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Atrações, Museu, Máquina de Escrever, Museu Fernando Pessoa
©Gabriell VieiraMáquina de Escrever, Museu Fernando Pessoa

Things to do in Lisbon: 12 works of art you absolutely must see

From a Fernando Pessoa portrait to the Yogurt Cup won by Benfica, here are a few pieces you definitely should see

Written by
Time Out Lisbon editors
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Are you familiar with the properties of mummy dust? Are you ready to take a call with a lobster? If you don’t know what you’re missing in Lisbon’s museums, which are full of unmissable experiences, we break it down for you. Museum collections are full of treasures, and there’s something for everyone. We offer you a guide so you don’t get lost in museum halls, and tell you which artworks you should get to know.

Things to do in Lisbon: 12 works of art you absolutely must see

  • Museums
  • Belém

Museu Berardo – Belém

First stop: Museu Berardo. A godson of the King of England was hosting a dinner party when, suddenly, guests decided to engage in a food fight. Salvador Dalí was one of them, and he had a bright idea when he saw a lobster land right on top of a telephone. The idea wasn’t immediately successful. The piece was introduced in 1936 in New York, but was not selected for the first great Paris surrealist exhibition. Later, sponsored by the dinner host, Dalí produced ten telephone sets – four in black with the creature in its original colour, six in white. One of them has been part of the Berardo Collection since 1999.

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  • Attractions
  • Campo de Ourique

Casa Fernando Pessoa – Campo de Ourique

It may have been on this dresser, now kept in the Casa Fernando Pessoa, that the great Portuguese poet one night wrote the first poems for each of his main heteronyms: Alberto Caeiro, Ricardo Reis, Álvaro de Campos. “I wrote thirty-something poems in a row, in a sort of ecstasy the nature of which I will never be able to define”, Pessoa said in 1914.

  • Museums
  • Sete Rios/Praça de Espanha

Museu Benfica – Colégio Militar

Did you know Benfica was the 1960 underwater sports Portuguese champion? Or that in 1918 the club was visited by tenor Tito Schipa? And then there’s the Lisboa Popularity Lisboa Yogurt Cup, awarded to the club after a popular vote destined to elect the “most popular club”. The trophy was given to team captain Mário Coluna in a game against FC Porto in 1966.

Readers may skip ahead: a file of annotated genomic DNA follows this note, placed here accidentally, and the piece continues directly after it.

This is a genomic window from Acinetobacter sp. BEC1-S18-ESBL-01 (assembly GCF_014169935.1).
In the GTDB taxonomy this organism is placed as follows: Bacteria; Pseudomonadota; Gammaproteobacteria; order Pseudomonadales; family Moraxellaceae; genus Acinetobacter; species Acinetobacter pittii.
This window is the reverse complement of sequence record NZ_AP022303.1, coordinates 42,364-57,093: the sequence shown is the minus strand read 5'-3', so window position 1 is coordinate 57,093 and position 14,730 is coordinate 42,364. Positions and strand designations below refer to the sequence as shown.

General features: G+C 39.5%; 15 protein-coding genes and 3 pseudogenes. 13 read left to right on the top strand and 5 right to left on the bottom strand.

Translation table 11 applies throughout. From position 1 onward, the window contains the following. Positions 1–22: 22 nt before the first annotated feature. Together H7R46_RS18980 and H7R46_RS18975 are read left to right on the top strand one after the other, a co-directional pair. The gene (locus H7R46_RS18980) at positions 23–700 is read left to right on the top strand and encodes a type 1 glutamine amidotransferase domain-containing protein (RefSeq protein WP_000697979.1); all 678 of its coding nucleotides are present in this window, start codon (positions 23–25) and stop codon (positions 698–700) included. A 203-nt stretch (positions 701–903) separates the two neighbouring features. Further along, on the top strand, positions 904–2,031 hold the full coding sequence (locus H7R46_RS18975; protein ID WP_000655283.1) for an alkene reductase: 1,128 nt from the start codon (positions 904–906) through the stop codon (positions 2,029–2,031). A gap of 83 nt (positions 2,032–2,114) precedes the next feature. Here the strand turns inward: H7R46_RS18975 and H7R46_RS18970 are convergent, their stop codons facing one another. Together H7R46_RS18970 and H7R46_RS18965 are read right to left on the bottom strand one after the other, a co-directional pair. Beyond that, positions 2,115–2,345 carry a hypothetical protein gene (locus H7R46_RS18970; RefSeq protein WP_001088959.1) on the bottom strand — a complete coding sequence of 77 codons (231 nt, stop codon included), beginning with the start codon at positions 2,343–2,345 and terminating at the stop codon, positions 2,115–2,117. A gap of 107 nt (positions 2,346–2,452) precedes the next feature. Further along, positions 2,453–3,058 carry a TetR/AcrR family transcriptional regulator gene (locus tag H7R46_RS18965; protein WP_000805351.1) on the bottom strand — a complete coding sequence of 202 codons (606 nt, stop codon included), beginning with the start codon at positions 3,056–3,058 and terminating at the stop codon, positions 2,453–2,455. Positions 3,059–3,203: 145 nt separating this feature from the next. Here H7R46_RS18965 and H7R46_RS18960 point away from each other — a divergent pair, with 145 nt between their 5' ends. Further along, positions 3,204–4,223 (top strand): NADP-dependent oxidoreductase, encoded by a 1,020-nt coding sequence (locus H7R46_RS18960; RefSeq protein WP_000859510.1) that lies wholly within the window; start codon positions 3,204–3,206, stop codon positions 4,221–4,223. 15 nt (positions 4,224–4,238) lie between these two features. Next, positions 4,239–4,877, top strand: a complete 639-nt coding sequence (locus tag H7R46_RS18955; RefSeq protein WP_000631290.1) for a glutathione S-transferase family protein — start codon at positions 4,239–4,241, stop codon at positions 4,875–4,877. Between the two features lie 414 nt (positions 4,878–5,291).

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  • Museums
  • Estrela/Lapa/Santos

Museu da Marioneta – Santos

Puppets and water in the same sentence? Fear not. These puppets come from Vietnam, they are called Roi Nuoc and they do move on water. Actually, they’re manipulated from behind a bamboo curtain. These puppet shows used to take place in rice paddies, and were related to harvest cycles. Look for them in the Puppet Museum.

  • Museums
  • Estrela/Lapa/Santos

Museu Nacional de Arte Antiga – Santos

A participant in the 1820 revolution, Sequeira was “either the first modern painter or the last of the old ones”. In his later years, exiled in Rome, he created a series of four paintings. Thanks to an unprecedented crowdsourcing campaign, Sequeira returned to its place: on the walls of Museu Nacional de Arte Antiga.

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  • Museums
  • Estrela/Lapa/Santos

Museu Nacional de Arte Antiga – Santos

There are more mysteries than facts about these famous 15th century panels. A 1910 restoration resulted in the publication of the first major analytical work, written by the first director of the National Museum of Ancient Art, where the panels continue to be displayed. José de Figueiredo attributed the piece to King Afonso V’s court artist, Nuno Gonçalves, and to the St. Vincent altar piece in Lisbon See.

  • Museums
  • Estrela/Lapa/Santos

Museu Nacional de Arte Antiga – Santos

If there is a piece of art that draws crowds, this is it. It is also, believe it or not, among those that most linger in children’s memories. This triptych by Dutch master Hieronymus Bosch portrays Saint Anthony, the original hermit, and draws a stunning comparison between the temptations that haunt him and the trials of Christ.

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  • Museums
  • Lisbon

Fundação Amália Rodrigues – São Bento

Choosing among works by Maluda, Cesariny, Escada, Pedro Leitão, Eduardo Malta, Palolo or Cargaleiro is not an easy task. But if you had to pick one from the Amália Rodrigues House, it would be the portrait by painter Pinto Coelho (1942-2001), who immortalized the fado diva in 1990, when she was already in her seventies.

  • Museums
  • Chiado/Cais do Sodré

Atelier-Museu Júlio Pomar – São Bento

The piece was completed in 1942, during a four-month period in which painter Júlio Pomar, whose works were markedly political, was incarcerated. The artist donated it to the Lisbon Museum collection; it is currently in the Júlio Pomar Workshop-Museum.

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  • Museums
  • São Sebastião

Museu Gulbenkian – São Sebastião

How many portraits of poet Fernando Pessoa did artist Almada Negreiros paint? Two. After a first version, painted in 1954 for the Irmãos Unidos restaurant, a second painting was ordered ten years later by the Gulbenkian Foundation, where it can still be seen.

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  • Attractions
  • Avenida da Liberdade/Príncipe Real

Museu Arpad-Szenes-Vieira da Silva – Rato

A famous oil painting created between Lisbon and Paris (where painter Maria Helena Vieira da Silva lived). In Lisbon, Vieira da Silva worked in her Alto de São Francisco workshop, where she and Arpad Szenes spent a long stretch between 1935 e 1936. Spacial relations were a concern throughout her entire career.

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